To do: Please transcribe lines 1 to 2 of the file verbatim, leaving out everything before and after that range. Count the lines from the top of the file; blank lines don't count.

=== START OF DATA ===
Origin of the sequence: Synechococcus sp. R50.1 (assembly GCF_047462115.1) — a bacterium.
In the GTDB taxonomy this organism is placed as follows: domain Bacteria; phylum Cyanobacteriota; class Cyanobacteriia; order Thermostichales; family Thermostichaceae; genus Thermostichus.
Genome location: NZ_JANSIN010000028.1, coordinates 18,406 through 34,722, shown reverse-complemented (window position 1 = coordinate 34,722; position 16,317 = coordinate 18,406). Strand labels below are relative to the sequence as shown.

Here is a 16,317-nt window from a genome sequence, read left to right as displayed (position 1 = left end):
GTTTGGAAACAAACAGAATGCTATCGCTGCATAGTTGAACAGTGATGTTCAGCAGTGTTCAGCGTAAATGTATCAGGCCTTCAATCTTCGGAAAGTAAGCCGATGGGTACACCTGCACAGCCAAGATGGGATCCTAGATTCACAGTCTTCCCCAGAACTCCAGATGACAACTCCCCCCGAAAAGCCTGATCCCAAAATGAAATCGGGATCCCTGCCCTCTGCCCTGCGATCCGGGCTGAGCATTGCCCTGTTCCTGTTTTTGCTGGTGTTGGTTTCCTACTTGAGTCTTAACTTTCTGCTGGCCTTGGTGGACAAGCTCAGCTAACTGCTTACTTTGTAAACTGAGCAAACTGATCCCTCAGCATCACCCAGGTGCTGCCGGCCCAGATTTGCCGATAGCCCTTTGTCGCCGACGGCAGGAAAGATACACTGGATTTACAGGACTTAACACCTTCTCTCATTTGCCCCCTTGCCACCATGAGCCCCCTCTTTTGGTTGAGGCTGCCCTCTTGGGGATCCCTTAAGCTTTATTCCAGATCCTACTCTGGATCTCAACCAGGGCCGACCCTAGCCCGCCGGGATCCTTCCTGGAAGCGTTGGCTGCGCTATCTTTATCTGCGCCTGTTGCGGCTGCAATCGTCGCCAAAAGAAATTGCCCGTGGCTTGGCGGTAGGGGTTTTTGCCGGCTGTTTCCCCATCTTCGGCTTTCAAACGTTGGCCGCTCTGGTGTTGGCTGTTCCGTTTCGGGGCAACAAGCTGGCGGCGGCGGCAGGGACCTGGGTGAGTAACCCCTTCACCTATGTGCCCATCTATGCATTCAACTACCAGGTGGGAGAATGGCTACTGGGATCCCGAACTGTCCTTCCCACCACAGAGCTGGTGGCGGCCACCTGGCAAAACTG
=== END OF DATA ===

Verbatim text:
Origin of the sequence: Synechococcus sp. R50.1 (assembly GCF_047462115.1) — a bacterium.
In the GTDB taxonomy this organism is placed as follows: domain Bacteria; phylum Cyanobacteriota; class Cyanobacteriia; order Thermostichales; family Thermostichaceae; genus Thermostichus.